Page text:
Kenya Now seeking 12 More Months For The Maritime Border Dispute

The International Court of Justice will, next week, once again review Kenya’s request for a 12-month delay of the public hearing in its maritime boundary case with Somalia.

On Thursday, Kenya’s Office of the Attorney-General asked the Court, based at The Hague, Netherlands, to grant a year’s postponement in what officials argue would be sufficient time to prepare.

The move came after the ICJ had initially granted a two-month delay for the public hearings earlier scheduled for September 9 but moved to November 4.

Kenya’s Foreign Affairs Permanent Secretary Macharia Kamau told The EastAfrican the time granted by the Court was not enough for Nairobi to prepare.

“It is the same request for the 12-month postponement that was being revisited, at the invitation of the Acting President of the case, because we only got 55 days last time which is simply unworkable for Kenya,” he said from The Hague where he accompanied Solicitor-General Ken Ogeto and other state counsel. The decision on the new request should come “

In September, Kenya had asked the ICJ to delay the case arguing it needed time to recruit a new legal team.

“Due to exceptional circumstances, occasioned by the need to recruit a new defence team, Kenya has sought to have the matter postponed,” AG Kihara Kariuki’s office said at the time.

“The Rules of the Court allows for postponement of the hearing of the case to afford the parties an opportunity to be represented.”

Somalia sued Kenya at the ICJ, the UN’s principle Court, seeking to change the flow of the maritime boundary from the current eastwards direction from the land border at Kiunga, to a diagonal flow, threatening Kenya’s sea stake.

The area in the Kenya-Somalia maritime border dispute forms a triangle east of the Kenya coast. GRAPHIC | NATION MEDIA GROUP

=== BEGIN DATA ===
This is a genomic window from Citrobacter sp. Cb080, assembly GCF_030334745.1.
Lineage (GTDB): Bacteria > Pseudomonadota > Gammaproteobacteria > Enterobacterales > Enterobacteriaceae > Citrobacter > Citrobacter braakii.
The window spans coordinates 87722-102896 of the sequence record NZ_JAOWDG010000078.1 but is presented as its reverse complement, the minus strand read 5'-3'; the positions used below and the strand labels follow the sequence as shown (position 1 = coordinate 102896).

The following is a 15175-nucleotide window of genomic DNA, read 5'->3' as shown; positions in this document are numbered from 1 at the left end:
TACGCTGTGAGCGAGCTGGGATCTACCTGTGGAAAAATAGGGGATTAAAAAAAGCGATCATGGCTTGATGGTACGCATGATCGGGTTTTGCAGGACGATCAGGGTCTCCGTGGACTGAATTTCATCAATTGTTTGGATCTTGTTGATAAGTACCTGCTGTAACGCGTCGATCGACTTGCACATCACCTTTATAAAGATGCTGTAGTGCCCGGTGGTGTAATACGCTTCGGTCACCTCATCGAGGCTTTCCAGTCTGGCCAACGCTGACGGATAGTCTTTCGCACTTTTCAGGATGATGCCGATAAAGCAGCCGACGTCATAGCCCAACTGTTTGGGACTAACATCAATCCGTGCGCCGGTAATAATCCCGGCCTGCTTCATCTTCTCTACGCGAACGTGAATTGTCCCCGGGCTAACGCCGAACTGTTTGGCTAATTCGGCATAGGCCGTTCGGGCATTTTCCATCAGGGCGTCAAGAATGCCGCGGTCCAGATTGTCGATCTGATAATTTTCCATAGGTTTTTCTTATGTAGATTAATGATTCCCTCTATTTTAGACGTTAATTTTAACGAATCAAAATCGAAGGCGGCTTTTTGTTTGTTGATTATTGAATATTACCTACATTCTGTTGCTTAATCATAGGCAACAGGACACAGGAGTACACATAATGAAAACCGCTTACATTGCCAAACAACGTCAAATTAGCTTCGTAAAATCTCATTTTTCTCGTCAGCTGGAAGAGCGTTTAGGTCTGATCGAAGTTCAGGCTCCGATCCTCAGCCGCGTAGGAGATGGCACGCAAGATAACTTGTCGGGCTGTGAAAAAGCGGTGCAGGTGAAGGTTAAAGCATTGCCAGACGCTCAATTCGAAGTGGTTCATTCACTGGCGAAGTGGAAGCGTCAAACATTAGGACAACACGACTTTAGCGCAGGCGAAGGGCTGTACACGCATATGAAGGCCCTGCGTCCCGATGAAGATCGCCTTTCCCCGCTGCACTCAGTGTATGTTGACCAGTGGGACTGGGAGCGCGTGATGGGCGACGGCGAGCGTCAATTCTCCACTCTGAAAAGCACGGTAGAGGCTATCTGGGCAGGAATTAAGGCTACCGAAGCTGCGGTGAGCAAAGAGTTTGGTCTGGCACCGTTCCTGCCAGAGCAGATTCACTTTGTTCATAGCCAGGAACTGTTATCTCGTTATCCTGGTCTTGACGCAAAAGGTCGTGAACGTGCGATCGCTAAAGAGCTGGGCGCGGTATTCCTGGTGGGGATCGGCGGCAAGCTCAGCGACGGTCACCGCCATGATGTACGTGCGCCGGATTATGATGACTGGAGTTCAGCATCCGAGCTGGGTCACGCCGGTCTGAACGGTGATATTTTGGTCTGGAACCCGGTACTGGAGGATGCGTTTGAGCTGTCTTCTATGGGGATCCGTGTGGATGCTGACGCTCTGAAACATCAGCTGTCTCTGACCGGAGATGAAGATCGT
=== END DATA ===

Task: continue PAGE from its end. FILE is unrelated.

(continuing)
The area in the Kenya-Somalia maritime border dispute forms a triangle east of the Kenya coast. GRAPHIC | TEA
Prof Payam Akhavan from the US, Prof Vaughan Lowe QC from the UK, Prof Alan Boyle (British), Prof Mathias Forteau (French), Mr Karim Khan (British) and Ms Amy Sanders (British) had been Kenya’s counsel in the initial stages of the case.

Somalia’s Deputy Prime Minister Mahdi Gulaid argued the two-month extension should have been sufficient for Kenya to be ready.

Under Article 54 of the Rules of the Court, parties to a case may request the bench to alter the date fixed by the Court, “should occasion arise” to either delay the public oral sessions or stop those already going on until a later date.

The issue at hand though, is that Somalia has rejected Kenya’s call for out-of-court settlement.

Alternative

Although the ICJ ruled it had jurisdiction over the matter when it admitted the case; the tradition is that the Court may be forced to discontinue the case should the parties agree to withdraw it.

At the UN General Assembly in New York, President Mohamed Farmaajo rejected his President Uhuru Kenyatta’s call for talks.

Farmaajo claimed that talks between the two countries had “completely collapsed” adding that the Court would be the ultimate arbiter.